When people hear the word “counseling,” they typically associate it with something being broken or wrong. Pre-marital counseling is the opposite. The goal is to prevent future conflict, misunderstanding, and hurt. These things aren’t avoidable, but having a biblical understanding of marriage and God’s purposes can improve your relationship, creating a firm foundation to enter marriage.
The Bible doesn’t specifically mention pre-marital counseling but encourages discipleship, discernment, and growing knowledge. It may be best to go to counseling if you’re engaged because it may save your marriage.
The ins and outs of counseling.
Couples usually ask a pastor, close friend or mentor to counsel them. It can be helpful to ask an older married couple that’s strong in their faith to get the perspective of the wife and husband. It can be helpful to go through a book while counseling, which can offer questions and guidance to discuss. You and your spouse can mark your books and add them to your bookshelf. There are numerous books to choose from, but ultimately the Bible is the book to be rooted in.
So you and your partner have decided to take the plunge and try counseling, no matter what other people might say, like, “Should you get married if you need counseling?” or “That’s so old-fashioned.” How can you get the most out of your counseling sessions? Here are some tips for embracing counseling in a way that’ll affect your future.
Just like being in school, taking notes is essential. If you have one, take notes in your book, write questions in the margin, and highlight points that jump out at you. Take your time to answer the questions your counselor gives beforehand. After your session, journal what you learned about yourself and your future spouse. Pre-marital counseling isn’t something to take lightly. It’s so self-reflective that you’ll leave with a better understanding of your future spouse, how they operate, and what you need to feel treasured and loved. It can also help you uncover your flaws.
Nothing is scarier than bringing the dark to the light and having someone else see the skeletons in the closet that you’ve been hiding. Having notes about these discoveries, realizations, and things you learned can be resourceful in the future when you need reminders of God’s intentions for your marriage.
Have discussions outside of counseling.
When you and your spouse were dating, did you set aside a specific day for date night? It can be nice having that time carved out of your busy schedules to spend time with each other intentionally. Once engaged, you can schedule your counseling sessions for Friday mornings. Instead of keeping your conversations about marriage within the four walls where you met for counseling, we can go over questions ahead of time with each other, which can be fun and encourages vulnerability.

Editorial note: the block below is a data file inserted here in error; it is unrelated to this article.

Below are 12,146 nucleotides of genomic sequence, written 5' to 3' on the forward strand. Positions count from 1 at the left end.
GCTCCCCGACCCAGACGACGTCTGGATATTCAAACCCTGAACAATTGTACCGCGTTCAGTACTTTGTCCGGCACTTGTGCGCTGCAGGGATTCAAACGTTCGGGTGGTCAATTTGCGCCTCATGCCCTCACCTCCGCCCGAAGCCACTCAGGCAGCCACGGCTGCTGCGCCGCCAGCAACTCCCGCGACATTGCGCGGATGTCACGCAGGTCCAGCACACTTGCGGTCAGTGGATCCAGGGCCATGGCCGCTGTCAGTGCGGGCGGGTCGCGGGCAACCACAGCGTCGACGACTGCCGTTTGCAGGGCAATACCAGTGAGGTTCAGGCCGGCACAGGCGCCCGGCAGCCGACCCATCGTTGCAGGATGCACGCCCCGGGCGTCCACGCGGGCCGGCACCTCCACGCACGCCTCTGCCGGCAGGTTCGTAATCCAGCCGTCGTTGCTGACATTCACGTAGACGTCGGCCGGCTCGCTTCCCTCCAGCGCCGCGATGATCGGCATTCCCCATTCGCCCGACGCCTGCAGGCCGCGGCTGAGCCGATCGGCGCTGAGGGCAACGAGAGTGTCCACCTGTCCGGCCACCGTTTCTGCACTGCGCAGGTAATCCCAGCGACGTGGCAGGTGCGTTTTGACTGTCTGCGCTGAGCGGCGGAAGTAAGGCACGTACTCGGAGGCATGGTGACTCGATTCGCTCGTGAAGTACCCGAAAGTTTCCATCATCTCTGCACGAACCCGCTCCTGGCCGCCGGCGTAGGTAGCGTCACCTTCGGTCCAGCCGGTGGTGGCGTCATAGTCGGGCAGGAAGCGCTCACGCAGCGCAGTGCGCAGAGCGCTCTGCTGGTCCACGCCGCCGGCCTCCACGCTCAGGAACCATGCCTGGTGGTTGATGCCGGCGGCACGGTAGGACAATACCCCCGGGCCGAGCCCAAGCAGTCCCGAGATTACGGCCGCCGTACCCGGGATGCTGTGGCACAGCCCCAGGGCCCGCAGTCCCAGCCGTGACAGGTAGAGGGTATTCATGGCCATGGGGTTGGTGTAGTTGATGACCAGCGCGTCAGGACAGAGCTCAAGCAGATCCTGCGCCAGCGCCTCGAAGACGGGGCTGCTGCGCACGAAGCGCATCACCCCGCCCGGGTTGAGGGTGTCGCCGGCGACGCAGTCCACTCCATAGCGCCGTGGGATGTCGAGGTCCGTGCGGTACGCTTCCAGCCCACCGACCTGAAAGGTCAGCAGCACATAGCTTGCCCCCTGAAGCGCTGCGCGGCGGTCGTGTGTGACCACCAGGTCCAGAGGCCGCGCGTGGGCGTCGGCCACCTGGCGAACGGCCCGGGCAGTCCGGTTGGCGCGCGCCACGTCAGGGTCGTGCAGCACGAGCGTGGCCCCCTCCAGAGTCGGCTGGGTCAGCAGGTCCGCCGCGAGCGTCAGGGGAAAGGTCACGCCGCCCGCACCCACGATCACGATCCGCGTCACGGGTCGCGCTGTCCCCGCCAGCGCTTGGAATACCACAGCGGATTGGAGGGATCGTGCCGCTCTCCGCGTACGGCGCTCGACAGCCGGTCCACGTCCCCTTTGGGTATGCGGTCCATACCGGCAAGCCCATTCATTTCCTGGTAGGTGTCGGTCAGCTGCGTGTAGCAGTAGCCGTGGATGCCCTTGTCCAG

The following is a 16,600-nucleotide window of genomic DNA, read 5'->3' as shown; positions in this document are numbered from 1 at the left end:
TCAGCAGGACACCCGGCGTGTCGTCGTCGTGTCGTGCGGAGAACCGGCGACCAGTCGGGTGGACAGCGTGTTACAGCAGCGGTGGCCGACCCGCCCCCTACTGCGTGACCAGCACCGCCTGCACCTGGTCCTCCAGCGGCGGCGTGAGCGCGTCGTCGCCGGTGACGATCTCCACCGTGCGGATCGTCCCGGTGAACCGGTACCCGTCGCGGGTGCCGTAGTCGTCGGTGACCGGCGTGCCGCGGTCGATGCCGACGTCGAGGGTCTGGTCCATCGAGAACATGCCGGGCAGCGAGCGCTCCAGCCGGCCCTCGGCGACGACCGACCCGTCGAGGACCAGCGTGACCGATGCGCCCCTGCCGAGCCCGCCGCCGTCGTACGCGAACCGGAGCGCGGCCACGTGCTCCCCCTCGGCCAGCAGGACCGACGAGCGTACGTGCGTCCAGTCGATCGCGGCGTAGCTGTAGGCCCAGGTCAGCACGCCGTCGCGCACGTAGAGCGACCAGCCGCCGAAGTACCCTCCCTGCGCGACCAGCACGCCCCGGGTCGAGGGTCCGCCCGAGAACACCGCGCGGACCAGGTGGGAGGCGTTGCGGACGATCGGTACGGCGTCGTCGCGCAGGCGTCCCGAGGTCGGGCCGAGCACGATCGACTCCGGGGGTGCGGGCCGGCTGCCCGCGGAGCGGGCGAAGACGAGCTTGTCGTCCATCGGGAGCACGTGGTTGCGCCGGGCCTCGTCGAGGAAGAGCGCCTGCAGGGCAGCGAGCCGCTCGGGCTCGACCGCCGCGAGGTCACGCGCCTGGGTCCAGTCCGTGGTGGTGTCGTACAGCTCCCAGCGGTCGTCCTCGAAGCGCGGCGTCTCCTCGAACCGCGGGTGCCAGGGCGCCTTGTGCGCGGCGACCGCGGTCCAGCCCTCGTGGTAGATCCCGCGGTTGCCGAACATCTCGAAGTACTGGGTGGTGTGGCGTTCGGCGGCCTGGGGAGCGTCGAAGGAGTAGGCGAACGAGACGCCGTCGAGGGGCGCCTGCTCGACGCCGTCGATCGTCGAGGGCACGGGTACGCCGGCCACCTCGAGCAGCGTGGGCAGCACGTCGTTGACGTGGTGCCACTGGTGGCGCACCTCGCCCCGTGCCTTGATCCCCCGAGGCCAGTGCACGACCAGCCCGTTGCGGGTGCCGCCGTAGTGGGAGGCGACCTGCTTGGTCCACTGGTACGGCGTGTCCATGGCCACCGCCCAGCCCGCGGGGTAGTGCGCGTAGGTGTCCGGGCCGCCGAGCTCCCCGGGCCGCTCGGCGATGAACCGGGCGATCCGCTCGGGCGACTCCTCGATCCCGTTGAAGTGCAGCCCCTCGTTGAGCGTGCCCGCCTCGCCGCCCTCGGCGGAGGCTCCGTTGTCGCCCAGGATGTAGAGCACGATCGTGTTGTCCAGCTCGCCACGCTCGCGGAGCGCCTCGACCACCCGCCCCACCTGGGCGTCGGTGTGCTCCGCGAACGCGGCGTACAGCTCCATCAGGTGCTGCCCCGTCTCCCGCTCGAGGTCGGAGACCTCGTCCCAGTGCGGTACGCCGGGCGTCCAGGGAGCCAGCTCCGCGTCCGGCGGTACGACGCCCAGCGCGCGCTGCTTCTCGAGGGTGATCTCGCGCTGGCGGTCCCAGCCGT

It can also foster deeper conversations you couldn’t necessarily have while trying to get through your session for an hour. If you let yourselves be open with each other in an official setting, what will you do when those opportunities leave? Counseling isn’t only the stepping stone to the wedding but a lifeline for marriage.
Practice your tips.
A fun part of counseling is having weekly challenges. You can compare your lists of expectations of marriage, prioritize each other’s happiness above your own, and take a love language quiz, just as a few examples of the “homework” you may receive. Prioritizing each other’s happiness may stick with you, and you may have to come back to it multiple times in marriage. When you get married, you must remove yourself to love your spouse continually. It takes effort to love your spouse and for your spouse to love you, but it’s worth it end the end. Love is a choice; you can’t neglect small actions to make your partner feel chosen, forgiven, noticed, and special. Put the lessons you learn in counseling to use after your sessions are over.
Follow up with each other.
Counseling can be fun, but it’s serious. It’s not easy discussing your struggles with sin, pasts and hopes for the future. Pre-marital counseling is the time to discuss sexual histories, painful memories, and experiences affecting your view of marriage. It connects you emotionally, spiritually, and mentally. Following up with your partner after heavy sessions and check-ins is essential. It’s impossible to discuss marriage without discussing the beauty of the Bible, and Jesus has love for us. The two are woven together, with marriage as a symbolization of our relationship with God and His dedication to us.
Through counseling and discussing the marriage covenant, your partner can learn the depth of God’s love for them and the grace and forgiveness they’re freely given but don’t deserve. These sessions may leave you in tears, so communication and follow-up are vital aspects of any relationship, especially one that will become a lifelong partnership.Many couples find themselves years or months into marriage when they find out they have different perspectives on theology, politics, how to raise children, who does the cleaning, or even if they want children. It’s critical to discuss these topics before committing to marriage. Counseling can help facilitate these discussions by having an unbiased, outside person to mediate.